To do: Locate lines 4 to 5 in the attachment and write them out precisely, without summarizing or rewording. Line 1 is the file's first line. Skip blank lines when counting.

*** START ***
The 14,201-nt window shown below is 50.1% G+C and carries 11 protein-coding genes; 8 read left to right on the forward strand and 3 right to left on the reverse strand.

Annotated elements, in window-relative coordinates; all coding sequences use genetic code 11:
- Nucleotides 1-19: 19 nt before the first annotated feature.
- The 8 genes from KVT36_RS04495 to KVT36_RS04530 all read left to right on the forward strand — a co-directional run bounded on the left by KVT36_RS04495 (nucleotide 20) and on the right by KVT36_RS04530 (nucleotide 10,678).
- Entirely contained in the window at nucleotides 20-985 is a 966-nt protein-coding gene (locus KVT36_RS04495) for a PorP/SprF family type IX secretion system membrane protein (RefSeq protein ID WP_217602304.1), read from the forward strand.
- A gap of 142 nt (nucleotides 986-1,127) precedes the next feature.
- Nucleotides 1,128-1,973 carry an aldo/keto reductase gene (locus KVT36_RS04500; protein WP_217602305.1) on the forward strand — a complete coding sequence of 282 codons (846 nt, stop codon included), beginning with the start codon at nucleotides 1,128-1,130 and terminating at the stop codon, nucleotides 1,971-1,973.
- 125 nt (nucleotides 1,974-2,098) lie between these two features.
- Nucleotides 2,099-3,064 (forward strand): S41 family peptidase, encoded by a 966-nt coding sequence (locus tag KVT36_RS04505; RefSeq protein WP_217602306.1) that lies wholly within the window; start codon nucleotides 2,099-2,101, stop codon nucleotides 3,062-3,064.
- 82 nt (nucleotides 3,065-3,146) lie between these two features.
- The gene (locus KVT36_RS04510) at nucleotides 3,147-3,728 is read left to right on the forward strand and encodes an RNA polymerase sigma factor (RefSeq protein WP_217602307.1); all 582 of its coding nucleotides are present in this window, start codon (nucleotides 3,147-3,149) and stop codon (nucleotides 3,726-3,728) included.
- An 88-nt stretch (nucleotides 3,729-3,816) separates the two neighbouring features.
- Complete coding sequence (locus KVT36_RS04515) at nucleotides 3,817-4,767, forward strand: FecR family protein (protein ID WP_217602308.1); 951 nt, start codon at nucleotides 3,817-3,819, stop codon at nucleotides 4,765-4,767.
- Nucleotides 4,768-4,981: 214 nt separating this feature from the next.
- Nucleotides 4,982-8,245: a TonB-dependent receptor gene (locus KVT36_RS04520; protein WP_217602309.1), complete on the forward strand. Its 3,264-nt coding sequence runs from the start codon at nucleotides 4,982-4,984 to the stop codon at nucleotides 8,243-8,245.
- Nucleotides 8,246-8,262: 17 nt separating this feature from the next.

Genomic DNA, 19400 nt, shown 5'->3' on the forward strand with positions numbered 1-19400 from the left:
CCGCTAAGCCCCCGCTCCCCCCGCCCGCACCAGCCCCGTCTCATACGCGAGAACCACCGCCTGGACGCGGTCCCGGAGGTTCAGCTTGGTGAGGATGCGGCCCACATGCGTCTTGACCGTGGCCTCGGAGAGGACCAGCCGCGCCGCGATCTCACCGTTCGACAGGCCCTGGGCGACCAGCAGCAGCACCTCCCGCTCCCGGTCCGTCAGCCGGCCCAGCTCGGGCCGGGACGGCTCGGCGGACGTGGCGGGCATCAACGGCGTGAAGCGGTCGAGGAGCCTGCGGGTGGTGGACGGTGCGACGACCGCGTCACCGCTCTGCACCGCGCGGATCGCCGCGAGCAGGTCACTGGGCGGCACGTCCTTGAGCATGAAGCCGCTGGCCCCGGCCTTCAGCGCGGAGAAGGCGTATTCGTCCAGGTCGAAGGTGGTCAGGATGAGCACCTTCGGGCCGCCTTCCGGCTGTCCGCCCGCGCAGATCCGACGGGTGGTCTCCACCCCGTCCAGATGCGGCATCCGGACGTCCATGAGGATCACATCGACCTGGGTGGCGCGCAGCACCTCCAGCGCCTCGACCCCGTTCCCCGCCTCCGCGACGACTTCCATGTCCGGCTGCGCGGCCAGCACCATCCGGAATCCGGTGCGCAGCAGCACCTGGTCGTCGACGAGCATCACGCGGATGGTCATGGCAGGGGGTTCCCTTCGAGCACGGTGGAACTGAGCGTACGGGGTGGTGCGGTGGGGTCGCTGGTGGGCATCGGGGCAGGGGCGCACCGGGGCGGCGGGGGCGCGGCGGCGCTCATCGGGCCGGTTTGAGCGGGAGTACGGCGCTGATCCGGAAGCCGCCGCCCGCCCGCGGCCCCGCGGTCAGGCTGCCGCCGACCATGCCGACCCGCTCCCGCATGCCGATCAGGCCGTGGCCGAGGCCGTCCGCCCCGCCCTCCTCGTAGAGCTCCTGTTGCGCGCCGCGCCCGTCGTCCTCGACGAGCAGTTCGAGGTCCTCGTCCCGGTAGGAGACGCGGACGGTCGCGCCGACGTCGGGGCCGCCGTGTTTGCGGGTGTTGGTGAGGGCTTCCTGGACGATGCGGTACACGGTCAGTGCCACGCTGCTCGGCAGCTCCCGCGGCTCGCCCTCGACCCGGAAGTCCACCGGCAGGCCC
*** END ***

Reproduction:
- The 8 genes from KVT36_RS04495 to KVT36_RS04530 all read left to right on the forward strand — a co-directional run bounded on the left by KVT36_RS04495 (nucleotide 20) and on the right by KVT36_RS04530 (nucleotide 10,678).
- Entirely contained in the window at nucleotides 20-985 is a 966-nt protein-coding gene (locus KVT36_RS04495) for a PorP/SprF family type IX secretion system membrane protein (RefSeq protein ID WP_217602304.1), read from the forward strand.